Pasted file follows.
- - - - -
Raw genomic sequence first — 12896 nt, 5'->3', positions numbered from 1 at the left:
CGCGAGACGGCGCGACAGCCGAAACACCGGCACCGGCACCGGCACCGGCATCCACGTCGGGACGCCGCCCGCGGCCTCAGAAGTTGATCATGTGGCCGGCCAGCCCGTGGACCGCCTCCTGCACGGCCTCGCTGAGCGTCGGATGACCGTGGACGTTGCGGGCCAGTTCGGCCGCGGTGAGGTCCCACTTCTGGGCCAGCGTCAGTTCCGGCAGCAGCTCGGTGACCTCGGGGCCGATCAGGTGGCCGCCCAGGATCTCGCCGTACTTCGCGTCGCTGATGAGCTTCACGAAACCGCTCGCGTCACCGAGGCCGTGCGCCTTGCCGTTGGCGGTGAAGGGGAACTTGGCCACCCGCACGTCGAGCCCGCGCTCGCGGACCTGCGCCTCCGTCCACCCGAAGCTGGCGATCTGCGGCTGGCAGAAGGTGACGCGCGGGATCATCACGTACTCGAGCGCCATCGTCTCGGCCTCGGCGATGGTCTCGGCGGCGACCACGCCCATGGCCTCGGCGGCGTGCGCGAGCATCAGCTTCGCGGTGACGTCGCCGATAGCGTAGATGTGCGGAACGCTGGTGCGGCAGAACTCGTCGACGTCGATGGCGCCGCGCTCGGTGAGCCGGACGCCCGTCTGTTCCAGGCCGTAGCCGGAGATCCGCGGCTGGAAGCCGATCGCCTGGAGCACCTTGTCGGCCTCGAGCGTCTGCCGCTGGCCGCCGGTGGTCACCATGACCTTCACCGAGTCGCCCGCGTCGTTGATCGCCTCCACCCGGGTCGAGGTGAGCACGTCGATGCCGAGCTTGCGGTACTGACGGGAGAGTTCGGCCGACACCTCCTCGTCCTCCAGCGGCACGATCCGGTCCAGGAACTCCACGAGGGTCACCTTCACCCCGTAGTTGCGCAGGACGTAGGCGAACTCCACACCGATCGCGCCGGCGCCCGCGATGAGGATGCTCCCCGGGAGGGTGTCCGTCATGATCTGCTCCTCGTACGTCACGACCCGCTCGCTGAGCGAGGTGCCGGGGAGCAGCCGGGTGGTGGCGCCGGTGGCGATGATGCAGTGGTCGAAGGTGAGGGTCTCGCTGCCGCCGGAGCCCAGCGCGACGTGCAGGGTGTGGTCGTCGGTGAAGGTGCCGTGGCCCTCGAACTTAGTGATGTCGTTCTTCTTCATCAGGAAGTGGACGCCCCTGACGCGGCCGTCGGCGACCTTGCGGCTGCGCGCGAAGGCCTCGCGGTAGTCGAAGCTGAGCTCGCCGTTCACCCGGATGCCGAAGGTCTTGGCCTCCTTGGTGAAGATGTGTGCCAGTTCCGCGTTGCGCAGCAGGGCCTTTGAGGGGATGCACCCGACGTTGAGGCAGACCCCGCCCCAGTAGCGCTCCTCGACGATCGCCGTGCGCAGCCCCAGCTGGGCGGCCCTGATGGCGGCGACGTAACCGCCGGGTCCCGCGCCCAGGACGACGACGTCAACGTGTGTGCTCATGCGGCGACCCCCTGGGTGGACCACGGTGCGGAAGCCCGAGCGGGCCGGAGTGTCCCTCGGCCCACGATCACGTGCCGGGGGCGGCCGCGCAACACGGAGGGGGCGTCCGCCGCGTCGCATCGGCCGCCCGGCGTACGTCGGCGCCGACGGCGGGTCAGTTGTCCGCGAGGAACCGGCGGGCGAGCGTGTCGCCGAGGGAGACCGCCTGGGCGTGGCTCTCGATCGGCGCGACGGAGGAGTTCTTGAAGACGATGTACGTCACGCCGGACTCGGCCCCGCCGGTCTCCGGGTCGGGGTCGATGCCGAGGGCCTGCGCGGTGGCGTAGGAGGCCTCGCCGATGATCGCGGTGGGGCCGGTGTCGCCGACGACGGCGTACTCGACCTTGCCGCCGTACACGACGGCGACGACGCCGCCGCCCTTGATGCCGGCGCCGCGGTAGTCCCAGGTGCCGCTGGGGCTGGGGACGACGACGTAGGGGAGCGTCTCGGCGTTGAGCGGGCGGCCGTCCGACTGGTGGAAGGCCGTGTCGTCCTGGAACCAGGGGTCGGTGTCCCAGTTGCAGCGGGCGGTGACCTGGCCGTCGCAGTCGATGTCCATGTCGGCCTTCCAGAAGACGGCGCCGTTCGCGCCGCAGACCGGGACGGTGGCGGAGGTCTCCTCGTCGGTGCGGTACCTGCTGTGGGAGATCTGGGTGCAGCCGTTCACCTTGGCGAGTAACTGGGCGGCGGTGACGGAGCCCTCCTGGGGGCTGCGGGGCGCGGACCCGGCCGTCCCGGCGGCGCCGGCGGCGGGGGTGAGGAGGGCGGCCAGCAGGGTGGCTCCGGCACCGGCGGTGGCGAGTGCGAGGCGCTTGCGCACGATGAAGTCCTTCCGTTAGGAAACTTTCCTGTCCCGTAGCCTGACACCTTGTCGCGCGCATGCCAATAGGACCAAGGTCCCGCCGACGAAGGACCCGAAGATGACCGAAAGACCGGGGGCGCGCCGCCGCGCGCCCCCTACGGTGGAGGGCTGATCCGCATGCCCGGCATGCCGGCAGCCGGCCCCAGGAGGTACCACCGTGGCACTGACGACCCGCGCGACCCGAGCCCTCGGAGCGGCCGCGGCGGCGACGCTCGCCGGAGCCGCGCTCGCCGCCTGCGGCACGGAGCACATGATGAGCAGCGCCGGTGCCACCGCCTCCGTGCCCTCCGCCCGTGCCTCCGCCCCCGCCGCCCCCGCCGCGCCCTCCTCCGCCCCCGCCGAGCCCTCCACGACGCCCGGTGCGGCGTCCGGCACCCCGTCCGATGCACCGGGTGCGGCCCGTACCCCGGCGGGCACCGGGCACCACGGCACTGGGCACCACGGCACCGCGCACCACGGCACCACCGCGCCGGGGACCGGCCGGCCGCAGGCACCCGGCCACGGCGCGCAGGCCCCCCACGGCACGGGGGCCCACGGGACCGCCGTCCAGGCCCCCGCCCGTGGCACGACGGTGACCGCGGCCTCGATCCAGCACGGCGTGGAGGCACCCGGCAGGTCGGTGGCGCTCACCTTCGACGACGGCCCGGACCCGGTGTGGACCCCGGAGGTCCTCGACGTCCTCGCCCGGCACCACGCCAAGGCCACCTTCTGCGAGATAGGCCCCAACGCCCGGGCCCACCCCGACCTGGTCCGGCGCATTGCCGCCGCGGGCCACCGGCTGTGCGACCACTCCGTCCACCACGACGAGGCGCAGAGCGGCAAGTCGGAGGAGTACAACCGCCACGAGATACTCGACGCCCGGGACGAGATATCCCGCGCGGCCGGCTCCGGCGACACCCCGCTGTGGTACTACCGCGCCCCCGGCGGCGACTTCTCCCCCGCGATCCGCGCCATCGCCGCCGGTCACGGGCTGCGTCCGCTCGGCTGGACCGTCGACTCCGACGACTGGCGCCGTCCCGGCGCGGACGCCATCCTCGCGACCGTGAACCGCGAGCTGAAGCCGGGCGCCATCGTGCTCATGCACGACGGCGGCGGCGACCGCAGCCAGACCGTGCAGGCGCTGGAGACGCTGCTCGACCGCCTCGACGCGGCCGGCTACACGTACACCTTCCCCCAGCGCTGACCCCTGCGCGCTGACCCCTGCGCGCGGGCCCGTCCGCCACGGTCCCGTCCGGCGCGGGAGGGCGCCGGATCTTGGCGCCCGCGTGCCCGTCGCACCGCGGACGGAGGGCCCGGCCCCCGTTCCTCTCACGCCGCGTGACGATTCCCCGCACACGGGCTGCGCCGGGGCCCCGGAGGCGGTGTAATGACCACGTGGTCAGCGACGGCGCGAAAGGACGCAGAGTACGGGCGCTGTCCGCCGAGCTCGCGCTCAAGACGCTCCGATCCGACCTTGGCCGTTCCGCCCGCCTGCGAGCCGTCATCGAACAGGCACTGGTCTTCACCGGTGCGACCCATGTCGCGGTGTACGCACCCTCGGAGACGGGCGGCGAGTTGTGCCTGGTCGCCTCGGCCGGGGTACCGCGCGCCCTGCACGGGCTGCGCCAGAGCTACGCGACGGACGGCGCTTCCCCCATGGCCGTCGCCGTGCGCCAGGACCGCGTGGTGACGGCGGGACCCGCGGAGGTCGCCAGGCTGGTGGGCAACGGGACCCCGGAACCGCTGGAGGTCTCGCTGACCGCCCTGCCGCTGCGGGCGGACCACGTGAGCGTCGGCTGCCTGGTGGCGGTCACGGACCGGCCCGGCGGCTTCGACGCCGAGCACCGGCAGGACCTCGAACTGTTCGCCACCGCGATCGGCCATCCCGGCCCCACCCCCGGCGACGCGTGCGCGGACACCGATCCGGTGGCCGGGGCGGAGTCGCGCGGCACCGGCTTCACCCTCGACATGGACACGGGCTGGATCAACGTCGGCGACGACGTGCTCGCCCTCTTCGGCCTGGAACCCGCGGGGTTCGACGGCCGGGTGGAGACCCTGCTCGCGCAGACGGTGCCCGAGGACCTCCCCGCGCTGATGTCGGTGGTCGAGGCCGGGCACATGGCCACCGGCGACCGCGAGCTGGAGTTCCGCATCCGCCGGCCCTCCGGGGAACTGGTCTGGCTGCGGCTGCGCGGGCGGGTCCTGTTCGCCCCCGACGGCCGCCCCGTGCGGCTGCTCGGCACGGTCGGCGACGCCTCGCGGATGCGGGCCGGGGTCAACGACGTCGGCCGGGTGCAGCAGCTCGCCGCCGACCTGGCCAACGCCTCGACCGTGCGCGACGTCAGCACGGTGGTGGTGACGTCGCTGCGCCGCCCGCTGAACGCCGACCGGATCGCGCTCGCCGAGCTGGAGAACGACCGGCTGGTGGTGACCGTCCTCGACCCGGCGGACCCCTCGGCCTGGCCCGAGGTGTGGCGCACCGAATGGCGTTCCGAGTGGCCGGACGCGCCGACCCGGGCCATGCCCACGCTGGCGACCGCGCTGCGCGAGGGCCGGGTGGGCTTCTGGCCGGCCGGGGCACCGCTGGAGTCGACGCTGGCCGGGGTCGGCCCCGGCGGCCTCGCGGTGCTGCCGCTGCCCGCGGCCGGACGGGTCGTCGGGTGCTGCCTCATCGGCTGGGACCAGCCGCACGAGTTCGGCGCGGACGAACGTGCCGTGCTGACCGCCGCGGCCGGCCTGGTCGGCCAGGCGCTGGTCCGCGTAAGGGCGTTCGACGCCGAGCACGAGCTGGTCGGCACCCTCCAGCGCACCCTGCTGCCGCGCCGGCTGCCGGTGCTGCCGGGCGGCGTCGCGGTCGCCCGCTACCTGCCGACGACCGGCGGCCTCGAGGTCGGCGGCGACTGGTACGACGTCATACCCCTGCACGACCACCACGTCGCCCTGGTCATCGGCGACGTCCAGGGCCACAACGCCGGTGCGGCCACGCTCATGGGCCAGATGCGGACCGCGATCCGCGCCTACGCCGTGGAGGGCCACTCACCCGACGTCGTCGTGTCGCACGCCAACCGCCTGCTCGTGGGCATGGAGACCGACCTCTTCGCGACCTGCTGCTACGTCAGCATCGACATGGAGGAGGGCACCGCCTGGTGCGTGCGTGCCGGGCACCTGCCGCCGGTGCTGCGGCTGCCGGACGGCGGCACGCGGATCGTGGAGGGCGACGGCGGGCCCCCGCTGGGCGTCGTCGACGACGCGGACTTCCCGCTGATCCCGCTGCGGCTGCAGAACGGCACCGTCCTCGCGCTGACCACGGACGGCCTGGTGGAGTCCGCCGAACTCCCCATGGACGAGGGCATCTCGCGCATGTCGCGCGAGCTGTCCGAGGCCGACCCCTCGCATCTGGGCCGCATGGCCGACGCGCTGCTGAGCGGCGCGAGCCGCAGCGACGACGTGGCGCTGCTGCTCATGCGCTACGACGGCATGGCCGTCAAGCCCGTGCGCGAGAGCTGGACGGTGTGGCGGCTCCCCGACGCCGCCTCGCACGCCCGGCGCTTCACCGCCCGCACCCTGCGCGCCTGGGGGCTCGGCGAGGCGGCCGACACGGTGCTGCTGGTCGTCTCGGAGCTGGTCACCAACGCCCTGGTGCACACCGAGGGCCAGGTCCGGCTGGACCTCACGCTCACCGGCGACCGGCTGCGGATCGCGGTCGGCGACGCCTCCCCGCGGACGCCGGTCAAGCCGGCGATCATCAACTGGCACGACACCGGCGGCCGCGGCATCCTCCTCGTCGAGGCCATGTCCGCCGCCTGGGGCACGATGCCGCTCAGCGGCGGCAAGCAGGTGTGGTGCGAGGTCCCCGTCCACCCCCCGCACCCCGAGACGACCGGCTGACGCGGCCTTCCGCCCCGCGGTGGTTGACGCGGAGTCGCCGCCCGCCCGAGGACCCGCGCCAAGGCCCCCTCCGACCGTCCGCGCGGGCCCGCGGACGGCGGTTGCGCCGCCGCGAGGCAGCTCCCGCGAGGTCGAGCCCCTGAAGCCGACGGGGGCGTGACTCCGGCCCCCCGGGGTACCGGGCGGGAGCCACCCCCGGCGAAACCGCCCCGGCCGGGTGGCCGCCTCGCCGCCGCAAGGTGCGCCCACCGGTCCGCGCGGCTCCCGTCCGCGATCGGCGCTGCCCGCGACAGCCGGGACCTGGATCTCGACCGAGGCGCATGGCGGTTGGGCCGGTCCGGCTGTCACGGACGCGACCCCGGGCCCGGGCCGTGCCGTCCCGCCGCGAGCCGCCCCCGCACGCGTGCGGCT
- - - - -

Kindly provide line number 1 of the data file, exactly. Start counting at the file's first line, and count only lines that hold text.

Raw genomic sequence first — 12896 nt, 5'->3', positions numbered from 1 at the left: